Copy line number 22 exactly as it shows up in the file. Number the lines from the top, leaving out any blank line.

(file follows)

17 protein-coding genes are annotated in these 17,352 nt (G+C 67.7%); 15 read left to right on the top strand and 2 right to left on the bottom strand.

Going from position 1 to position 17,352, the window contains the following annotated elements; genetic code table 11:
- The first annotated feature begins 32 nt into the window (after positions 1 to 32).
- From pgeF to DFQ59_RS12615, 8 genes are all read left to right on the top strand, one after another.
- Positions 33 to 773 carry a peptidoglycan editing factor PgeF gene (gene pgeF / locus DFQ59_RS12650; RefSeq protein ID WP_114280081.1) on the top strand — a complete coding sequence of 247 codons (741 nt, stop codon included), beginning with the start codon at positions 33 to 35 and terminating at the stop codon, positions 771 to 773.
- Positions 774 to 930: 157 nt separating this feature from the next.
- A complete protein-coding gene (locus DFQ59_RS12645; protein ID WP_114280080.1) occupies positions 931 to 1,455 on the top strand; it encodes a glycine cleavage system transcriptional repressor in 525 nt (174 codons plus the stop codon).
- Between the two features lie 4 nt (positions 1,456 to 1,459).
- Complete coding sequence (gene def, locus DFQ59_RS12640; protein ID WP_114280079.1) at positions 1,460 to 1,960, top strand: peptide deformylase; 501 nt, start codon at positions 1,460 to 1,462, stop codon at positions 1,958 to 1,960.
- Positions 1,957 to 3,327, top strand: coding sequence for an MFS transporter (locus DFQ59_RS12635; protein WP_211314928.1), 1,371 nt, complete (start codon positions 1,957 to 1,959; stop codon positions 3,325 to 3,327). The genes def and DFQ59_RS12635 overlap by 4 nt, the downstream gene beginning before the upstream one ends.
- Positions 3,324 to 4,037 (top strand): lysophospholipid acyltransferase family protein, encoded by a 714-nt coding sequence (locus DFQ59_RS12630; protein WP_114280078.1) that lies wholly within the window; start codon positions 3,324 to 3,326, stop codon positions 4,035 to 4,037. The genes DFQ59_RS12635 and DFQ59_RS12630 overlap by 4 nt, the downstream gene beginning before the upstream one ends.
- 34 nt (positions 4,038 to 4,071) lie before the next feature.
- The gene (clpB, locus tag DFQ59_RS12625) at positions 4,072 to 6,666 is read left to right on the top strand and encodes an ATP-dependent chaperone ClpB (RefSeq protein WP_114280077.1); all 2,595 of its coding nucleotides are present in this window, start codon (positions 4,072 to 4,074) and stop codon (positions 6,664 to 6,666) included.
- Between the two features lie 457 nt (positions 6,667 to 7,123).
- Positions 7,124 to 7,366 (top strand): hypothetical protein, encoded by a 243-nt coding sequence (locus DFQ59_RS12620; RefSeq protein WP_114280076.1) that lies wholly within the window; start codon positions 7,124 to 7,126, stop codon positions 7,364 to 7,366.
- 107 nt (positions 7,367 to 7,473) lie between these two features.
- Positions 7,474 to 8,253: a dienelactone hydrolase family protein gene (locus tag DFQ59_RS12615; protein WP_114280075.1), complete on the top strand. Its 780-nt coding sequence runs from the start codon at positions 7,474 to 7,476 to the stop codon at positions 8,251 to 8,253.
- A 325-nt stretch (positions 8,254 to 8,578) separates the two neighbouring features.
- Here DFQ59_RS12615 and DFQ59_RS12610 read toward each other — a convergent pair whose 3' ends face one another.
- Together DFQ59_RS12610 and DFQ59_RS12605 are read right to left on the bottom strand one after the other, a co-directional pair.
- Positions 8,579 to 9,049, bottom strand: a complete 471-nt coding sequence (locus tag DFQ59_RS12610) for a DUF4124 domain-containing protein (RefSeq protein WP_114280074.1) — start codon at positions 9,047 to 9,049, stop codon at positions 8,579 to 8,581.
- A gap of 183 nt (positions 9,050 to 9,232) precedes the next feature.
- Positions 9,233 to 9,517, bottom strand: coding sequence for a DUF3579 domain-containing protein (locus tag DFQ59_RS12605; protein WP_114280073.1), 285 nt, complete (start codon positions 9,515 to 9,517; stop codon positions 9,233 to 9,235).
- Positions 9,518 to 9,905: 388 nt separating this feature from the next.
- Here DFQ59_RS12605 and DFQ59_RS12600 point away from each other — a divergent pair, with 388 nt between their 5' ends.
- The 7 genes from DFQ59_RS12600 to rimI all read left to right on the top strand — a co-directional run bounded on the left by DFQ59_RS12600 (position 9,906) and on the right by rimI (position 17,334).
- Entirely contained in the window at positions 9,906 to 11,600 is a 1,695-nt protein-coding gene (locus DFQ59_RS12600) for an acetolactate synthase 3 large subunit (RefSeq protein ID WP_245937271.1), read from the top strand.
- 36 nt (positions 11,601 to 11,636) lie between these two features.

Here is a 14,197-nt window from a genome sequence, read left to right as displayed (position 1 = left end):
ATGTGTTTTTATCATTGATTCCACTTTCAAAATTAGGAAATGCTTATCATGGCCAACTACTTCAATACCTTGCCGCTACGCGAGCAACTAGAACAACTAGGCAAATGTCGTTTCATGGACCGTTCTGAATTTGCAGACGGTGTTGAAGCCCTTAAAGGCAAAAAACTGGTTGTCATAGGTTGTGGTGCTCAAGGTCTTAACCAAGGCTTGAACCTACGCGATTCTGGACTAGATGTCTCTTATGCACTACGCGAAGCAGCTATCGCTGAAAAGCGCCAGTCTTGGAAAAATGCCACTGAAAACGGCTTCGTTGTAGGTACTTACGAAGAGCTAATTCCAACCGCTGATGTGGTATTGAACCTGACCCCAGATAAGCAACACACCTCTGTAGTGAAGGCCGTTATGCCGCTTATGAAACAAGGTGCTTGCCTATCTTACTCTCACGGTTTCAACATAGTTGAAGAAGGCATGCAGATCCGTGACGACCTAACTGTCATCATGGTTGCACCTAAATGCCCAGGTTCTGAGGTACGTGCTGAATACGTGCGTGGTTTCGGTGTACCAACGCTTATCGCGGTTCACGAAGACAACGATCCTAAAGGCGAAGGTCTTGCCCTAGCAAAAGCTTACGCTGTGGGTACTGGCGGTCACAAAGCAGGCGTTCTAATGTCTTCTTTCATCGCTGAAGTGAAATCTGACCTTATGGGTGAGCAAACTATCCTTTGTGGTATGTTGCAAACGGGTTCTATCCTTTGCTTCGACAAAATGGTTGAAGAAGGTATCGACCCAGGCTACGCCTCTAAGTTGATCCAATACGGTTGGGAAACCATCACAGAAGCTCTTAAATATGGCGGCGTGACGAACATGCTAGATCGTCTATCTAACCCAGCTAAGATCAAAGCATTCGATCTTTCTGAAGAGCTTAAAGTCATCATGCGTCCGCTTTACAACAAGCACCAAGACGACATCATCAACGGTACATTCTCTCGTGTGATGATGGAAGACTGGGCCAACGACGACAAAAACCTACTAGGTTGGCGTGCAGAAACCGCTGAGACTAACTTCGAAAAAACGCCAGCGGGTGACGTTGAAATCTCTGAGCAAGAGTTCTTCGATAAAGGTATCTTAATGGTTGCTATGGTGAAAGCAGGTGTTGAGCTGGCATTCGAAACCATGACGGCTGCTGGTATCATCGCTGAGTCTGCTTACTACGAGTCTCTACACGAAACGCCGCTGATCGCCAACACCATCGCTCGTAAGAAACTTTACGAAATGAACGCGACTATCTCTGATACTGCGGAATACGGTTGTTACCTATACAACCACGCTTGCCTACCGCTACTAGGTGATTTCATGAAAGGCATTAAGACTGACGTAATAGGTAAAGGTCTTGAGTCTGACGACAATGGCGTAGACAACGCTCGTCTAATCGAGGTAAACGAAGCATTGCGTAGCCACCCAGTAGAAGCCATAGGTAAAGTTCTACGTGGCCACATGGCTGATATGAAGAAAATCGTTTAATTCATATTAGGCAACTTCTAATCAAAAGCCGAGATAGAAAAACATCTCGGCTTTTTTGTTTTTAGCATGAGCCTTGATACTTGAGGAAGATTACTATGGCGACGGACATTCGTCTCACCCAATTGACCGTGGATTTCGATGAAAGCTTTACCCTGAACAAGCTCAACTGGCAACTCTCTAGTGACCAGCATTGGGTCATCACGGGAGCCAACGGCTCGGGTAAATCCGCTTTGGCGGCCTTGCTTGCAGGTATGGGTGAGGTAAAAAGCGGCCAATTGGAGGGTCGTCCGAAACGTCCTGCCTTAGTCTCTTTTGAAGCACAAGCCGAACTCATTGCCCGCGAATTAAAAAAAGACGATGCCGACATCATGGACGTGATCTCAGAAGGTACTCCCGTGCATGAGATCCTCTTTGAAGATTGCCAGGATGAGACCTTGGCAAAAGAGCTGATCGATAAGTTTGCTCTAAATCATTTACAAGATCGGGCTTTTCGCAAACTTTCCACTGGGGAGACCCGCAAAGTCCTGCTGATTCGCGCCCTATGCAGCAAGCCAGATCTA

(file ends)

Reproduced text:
- A gap of 183 nt (positions 9,050 to 9,232) precedes the next feature.